The rumoured sun was blistering the Mainstage by the time Matt Tuck and Bullet for My Valentine (8) appeared to the spicy sounds of “O Fortuna”. They proceeded to tear the metal minions gathered before them a new one. Sunglasses shielding his eyes, Matt’s clean vocal was top quality and his shredding alongside Padge is on par with top metal acts across the globe. Moose and Jason provided the backline in a tight performance that had the circle pits whirling with delight. Featuring songs from new album, Temper Temper (which sounded great live) with old familiars like “Four Words To Choke Upon” and “Tears Don’t Fall”, their set did not disappoint. Love them or hate them, BFMV are here to stay and their steadfast resolve is a credit to them.
Next up on Mainstage, Within Temptation (9) never have to travel far to get to Graspop and their loyal fanbase always follow in great numbers. The bright sunlight made it difficult to see the Mother Maiden intro on the big screen but the crowd rumbled with anticipation as Ruud, Jeroen, Martijn, Mike and Stefan took their positions. Opening with “Shot In The Dark”, Sharon Den Adel appeared all in white on a riser at the back of the stage. The Unforgiving tour has been on the road for quite some time now and the familiarity with the songs is easily seen as the crowd sing along with every word. In all, half of the set was dominated by The Unforgiving playlist, but when songs as strong as the maiden inspired “Iron”, the euro-pop laced Sinead or the galloping “In The Middle Of the Night” are included alongside classics like “Angels”, “Ice Queen” and “Stand My Ground”, everything fits seamlessly. Sharon was resplendent as she worked the crowd with her Dryad–like gesturing. The cover of “Summertime Sadness” by Lana Del Rey was not expected and was a lighter highlight in the whole day. Headbanging harder than most in the front row, Sharon took us on the last leg of the fantastic journey with the evergreen “Mother Earth”.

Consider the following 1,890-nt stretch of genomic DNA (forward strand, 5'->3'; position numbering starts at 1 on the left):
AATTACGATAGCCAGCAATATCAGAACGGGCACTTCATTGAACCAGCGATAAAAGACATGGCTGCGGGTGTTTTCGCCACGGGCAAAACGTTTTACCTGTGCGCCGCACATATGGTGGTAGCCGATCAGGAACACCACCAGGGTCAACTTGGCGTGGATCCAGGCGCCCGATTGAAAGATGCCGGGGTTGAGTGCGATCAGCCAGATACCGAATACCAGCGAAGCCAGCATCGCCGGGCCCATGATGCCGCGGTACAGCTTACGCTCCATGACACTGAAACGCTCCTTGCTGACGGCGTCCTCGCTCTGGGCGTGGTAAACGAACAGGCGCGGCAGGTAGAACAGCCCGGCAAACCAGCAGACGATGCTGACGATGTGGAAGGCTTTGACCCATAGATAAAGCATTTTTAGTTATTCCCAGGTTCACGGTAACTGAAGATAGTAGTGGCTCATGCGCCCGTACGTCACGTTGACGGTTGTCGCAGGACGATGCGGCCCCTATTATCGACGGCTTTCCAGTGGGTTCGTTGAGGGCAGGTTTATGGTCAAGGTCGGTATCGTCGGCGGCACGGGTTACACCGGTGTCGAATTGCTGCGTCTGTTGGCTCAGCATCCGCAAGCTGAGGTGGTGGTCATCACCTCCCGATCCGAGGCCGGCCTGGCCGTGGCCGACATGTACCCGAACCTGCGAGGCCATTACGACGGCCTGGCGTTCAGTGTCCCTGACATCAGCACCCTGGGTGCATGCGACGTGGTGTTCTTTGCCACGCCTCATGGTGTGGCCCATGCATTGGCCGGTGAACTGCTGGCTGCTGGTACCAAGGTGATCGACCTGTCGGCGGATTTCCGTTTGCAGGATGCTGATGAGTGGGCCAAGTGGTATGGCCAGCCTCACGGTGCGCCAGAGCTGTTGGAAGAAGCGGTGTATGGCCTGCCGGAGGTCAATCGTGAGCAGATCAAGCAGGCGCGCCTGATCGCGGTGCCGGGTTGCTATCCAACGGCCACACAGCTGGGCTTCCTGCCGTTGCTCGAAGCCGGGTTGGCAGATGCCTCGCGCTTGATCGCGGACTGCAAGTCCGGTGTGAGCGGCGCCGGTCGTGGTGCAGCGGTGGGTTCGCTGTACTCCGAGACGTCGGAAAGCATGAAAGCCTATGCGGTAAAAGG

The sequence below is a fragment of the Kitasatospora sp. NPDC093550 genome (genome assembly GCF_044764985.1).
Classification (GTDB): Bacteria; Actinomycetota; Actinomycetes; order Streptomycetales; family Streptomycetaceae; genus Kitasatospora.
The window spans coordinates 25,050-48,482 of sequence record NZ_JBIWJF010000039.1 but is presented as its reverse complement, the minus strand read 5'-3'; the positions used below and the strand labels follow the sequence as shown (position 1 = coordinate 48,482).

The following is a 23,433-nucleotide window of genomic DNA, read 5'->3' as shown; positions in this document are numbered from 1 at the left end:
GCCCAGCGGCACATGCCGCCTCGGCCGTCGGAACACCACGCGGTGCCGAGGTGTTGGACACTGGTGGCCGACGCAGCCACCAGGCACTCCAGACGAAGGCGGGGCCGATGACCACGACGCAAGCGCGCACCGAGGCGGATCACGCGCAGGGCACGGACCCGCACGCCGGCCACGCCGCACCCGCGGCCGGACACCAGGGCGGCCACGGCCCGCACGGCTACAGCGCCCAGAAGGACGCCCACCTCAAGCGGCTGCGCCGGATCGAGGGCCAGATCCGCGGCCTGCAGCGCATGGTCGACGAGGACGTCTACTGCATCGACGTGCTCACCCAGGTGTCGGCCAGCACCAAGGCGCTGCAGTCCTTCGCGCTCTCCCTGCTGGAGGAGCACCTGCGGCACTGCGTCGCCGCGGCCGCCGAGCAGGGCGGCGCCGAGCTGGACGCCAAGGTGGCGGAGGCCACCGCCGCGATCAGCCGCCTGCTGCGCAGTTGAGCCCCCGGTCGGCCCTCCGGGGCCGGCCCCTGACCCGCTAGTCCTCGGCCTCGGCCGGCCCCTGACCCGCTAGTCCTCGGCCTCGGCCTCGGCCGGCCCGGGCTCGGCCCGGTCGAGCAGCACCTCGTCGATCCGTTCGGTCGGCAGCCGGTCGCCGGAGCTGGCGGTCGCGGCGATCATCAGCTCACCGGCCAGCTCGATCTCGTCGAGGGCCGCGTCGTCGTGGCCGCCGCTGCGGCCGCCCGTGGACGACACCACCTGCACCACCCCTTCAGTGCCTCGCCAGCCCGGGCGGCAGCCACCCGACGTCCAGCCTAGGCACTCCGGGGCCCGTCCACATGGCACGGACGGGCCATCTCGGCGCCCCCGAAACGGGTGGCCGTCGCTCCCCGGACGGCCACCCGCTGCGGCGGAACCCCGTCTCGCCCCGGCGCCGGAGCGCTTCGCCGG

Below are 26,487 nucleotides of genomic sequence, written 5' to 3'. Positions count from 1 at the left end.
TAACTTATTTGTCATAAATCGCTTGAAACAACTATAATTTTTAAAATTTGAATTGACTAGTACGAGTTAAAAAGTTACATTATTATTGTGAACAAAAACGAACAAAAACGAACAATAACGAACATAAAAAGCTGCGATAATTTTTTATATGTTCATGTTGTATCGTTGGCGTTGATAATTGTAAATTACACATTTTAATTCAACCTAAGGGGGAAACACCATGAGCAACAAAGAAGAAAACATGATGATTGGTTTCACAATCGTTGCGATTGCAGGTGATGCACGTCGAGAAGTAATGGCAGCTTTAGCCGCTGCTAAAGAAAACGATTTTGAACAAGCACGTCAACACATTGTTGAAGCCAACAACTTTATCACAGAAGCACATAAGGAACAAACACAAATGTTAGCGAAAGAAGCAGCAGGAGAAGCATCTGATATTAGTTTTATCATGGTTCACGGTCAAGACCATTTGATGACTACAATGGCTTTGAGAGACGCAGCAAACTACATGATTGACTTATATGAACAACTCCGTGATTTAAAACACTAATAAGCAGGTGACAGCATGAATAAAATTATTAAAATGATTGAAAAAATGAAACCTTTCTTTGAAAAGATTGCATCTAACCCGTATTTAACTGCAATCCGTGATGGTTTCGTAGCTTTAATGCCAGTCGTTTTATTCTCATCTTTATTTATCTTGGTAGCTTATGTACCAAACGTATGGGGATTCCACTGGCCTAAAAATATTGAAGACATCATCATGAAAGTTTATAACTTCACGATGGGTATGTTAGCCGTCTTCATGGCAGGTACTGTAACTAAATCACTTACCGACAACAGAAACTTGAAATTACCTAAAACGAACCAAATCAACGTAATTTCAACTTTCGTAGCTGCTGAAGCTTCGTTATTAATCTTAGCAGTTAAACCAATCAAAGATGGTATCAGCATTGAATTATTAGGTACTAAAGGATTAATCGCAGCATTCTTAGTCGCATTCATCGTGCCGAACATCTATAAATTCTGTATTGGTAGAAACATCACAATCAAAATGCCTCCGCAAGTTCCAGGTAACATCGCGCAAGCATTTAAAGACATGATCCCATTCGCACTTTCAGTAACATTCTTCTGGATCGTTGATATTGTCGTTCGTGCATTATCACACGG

The second band of the weekend to benefit from a time change, Down (10), were at home in the hot humid sweaty confines of Marquee 2. (I missed Hypocrisy because of this clash). Phil Anselmo is a man reborn since Down returned to the scene back in the year of six. Surrounded by his brothers of the South, Pepper, Jimmy, Kirk, and Pat, he joked, snarled and sang his way through an inspired set of Swamp ridden anthems. At one stage he addressed the crowd, they cheered, and he said “Y’all don’t have to cheer everything I say; This ain’t a Skid Row concert”. They dedicated “Lysergik Funeral Procession” to Dimebag. When Down are cooking , they have the power to shift the plates of the Earth itself. After churning out “Losing All” (which inspired this reviewer to crowdsurf for the first time in 18 years), “Lifer” and “Stone The Crow” they were joined on stage by Agnostic Front and Attila from Mayhem for a chaotic “Bury Me In Smoke”. Metal Magic from New Orleans.